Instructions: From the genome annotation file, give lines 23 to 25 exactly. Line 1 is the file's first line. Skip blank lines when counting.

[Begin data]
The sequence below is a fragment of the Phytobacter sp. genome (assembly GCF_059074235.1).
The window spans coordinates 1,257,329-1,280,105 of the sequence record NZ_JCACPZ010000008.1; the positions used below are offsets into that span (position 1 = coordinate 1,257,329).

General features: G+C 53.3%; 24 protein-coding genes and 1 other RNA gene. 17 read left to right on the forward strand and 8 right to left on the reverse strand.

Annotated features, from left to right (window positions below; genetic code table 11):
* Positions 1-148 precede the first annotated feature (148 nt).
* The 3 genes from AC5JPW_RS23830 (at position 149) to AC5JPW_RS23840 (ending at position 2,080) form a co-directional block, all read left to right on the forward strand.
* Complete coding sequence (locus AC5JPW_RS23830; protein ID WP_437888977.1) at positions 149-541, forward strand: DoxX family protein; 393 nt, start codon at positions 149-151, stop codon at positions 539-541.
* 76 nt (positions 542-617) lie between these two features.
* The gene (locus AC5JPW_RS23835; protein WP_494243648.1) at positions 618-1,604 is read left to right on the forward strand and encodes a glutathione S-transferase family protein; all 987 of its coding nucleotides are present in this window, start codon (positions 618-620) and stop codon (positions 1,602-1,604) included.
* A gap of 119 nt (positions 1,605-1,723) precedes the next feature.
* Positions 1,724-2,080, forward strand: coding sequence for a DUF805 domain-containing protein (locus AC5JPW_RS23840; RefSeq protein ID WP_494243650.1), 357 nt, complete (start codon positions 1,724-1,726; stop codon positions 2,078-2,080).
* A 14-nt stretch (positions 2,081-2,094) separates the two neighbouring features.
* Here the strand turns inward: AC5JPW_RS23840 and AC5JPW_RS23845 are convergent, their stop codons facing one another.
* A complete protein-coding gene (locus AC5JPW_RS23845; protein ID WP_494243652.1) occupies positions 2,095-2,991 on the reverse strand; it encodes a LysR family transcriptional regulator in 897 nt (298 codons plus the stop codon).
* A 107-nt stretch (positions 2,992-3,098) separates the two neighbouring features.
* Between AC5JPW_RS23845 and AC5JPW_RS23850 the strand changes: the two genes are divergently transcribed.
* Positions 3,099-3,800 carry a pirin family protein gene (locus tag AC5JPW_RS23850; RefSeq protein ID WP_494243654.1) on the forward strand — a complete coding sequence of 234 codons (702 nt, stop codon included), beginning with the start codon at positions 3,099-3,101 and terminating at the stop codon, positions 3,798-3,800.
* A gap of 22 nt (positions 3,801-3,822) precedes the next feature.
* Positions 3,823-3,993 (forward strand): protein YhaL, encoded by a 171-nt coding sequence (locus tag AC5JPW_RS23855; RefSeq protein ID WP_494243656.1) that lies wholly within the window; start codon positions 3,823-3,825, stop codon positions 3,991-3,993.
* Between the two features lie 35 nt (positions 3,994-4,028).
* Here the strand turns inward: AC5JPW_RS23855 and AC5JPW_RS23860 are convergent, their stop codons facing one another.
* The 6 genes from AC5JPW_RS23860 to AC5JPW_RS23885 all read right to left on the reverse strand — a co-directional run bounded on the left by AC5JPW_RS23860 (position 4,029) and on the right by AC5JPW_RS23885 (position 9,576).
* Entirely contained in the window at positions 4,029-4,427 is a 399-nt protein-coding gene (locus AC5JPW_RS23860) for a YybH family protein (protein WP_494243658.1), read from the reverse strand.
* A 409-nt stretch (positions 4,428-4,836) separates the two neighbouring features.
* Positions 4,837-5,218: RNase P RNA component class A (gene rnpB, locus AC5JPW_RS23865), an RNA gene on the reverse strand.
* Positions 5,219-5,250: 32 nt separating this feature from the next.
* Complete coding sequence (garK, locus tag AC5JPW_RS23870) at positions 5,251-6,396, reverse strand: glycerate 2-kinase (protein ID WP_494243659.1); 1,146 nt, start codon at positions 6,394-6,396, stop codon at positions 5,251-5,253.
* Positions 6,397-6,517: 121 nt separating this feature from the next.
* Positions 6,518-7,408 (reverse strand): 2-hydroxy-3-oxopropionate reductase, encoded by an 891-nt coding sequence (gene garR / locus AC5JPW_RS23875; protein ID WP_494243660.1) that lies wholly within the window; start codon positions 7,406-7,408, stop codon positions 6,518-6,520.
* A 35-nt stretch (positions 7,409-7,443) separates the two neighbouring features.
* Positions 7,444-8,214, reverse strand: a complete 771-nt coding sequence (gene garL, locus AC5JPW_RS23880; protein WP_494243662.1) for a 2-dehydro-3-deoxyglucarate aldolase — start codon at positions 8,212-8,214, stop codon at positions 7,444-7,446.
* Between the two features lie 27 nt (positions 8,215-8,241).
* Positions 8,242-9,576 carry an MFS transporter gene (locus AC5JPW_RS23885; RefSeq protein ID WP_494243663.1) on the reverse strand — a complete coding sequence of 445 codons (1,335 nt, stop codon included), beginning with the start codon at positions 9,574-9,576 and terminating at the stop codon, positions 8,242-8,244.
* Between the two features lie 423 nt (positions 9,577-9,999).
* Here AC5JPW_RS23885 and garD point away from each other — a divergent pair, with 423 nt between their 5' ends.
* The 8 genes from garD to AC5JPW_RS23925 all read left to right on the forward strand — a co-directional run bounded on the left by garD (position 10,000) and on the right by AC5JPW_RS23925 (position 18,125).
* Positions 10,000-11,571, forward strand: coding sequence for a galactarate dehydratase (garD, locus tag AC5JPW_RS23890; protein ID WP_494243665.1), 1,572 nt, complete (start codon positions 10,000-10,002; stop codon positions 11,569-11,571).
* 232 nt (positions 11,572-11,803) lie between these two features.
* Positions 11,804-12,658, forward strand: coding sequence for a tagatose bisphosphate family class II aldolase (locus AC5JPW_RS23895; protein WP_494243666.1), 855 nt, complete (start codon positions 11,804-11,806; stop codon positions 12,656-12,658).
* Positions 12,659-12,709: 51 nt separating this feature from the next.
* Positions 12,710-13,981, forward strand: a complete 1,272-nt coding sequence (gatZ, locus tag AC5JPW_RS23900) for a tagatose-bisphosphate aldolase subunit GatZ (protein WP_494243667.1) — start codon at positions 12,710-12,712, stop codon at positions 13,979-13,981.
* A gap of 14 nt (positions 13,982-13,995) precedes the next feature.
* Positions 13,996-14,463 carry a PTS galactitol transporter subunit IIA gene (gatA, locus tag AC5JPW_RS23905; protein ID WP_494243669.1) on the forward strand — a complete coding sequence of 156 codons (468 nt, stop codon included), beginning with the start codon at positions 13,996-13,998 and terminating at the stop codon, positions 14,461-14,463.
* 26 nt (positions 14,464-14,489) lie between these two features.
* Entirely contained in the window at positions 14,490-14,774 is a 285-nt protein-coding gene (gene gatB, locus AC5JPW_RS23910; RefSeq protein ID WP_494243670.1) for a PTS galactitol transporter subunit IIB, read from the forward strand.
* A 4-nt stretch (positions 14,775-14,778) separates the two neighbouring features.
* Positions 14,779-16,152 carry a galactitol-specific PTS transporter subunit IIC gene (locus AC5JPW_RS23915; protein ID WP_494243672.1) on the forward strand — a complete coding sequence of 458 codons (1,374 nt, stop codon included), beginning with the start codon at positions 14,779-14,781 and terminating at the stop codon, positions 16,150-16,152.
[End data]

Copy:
* Entirely contained in the window at positions 4,029-4,427 is a 399-nt protein-coding gene (locus AC5JPW_RS23860) for a YybH family protein (protein WP_494243658.1), read from the reverse strand.
* A 409-nt stretch (positions 4,428-4,836) separates the two neighbouring features.
* Positions 4,837-5,218: RNase P RNA component class A (gene rnpB, locus AC5JPW_RS23865), an RNA gene on the reverse strand.